Shebaz Sharif, the younger brother of three-time prime minister Nawaz Sharif, takes over a politically divided Pakistan as terrorist attacks are rising, the economy is in crisis mode, and Shehbaz himself faces a deferred indictment for money laundering.
Sharif was elected prime minister by Pakistan’s National Assembly on Monday after Imran Khan was removed from office through a vote of no confidence last weekend.
Opposition parties saw worsening relations between Imran Khan and the military as an opportunity to strike and this catapulted Shehbaz into the prime minister’s office. He is known as a competent administrator, but not a charismatic politician like his brother. Shehbaz has pledged to heal Pakistan’s divisions and reach out to those who have been stigmatized in the political discourse. But he also faces an electrified demographic that vehemently supports Imran Khan and feels sidelined by the change in government. He will have to deliver fast on the economy or Khan’s problems will become his own.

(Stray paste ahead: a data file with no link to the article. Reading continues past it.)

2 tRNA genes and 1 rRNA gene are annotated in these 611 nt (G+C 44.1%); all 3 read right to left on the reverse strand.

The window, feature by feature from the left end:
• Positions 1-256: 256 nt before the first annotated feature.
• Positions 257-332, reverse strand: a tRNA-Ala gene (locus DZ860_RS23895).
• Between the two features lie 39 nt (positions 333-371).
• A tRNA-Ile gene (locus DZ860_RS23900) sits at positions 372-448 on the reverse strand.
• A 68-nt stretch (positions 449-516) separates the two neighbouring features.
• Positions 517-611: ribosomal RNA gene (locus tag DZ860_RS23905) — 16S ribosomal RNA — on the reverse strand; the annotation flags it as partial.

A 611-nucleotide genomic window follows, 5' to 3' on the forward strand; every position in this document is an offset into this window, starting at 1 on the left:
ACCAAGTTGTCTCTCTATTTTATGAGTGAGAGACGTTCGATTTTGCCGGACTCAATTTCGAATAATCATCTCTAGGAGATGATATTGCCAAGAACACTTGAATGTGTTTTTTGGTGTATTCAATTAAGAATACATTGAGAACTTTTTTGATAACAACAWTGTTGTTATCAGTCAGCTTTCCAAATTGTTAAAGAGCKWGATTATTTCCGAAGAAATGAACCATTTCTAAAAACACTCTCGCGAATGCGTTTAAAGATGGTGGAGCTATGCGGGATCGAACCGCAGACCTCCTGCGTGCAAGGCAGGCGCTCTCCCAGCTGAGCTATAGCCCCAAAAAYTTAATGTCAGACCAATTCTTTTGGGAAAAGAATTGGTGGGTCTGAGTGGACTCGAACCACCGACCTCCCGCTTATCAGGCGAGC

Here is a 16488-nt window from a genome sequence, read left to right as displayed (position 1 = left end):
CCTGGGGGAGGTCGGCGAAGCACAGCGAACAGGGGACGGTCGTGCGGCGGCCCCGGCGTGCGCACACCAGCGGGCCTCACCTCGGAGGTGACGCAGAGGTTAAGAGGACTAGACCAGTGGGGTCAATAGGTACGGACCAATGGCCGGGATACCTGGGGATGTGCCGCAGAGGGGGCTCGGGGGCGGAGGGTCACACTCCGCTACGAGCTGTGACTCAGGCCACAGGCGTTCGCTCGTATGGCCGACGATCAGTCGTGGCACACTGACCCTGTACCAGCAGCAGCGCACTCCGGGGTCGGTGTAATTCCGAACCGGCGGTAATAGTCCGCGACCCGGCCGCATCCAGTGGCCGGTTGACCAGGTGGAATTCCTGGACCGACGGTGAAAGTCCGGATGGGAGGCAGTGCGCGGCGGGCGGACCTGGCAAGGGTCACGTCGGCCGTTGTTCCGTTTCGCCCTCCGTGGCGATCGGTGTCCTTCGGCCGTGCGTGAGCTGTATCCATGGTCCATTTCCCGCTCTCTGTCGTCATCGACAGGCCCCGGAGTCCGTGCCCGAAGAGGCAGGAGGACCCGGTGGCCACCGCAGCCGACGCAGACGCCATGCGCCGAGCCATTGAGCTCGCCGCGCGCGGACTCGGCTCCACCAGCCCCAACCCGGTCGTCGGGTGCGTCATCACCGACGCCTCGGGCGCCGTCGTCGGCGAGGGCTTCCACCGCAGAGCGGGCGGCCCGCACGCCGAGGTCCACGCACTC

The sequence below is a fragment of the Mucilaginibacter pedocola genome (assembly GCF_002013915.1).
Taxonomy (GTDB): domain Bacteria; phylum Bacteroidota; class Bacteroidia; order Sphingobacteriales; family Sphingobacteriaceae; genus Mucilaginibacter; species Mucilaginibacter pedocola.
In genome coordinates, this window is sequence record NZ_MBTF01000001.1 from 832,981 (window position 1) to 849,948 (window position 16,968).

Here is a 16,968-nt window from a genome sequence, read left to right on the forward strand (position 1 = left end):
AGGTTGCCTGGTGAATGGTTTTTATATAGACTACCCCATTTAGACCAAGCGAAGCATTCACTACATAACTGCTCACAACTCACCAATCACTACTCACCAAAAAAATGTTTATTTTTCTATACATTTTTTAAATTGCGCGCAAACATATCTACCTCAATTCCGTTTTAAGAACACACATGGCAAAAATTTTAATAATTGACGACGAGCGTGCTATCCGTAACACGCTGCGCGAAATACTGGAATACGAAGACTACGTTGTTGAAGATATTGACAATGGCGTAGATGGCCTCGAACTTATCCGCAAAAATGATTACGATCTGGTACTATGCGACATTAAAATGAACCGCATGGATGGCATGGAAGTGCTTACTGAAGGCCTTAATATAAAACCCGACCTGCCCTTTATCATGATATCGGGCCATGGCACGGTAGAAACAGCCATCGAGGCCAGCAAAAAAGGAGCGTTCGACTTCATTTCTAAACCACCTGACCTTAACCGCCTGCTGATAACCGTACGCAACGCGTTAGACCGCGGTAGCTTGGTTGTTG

He also assumes office at a time when U.S.-Pakistan relations are frosty at best. Pakistan doesn’t quite fit into the U.S. Indo-Pacific strategy and Washington’s focus on Afghanistan and Pakistan from a security perspective is waning. President Biden never called Imran Khan as prime minister, which was a point of frustration for Khan and his advisors. It will also politicize any future communication between Biden and Sharif which will be used by Khan’s supporters as evidence of U.S. favoritism and meddling in domestic affairs.
However, U.S.-Pakistan security relations will continue to be primarily managed through Pakistan’s security establishment. These relations are more likely to be impacted by whether the army chief General Qamar Bajwa seeks an extension in November than the country’s civilian politics.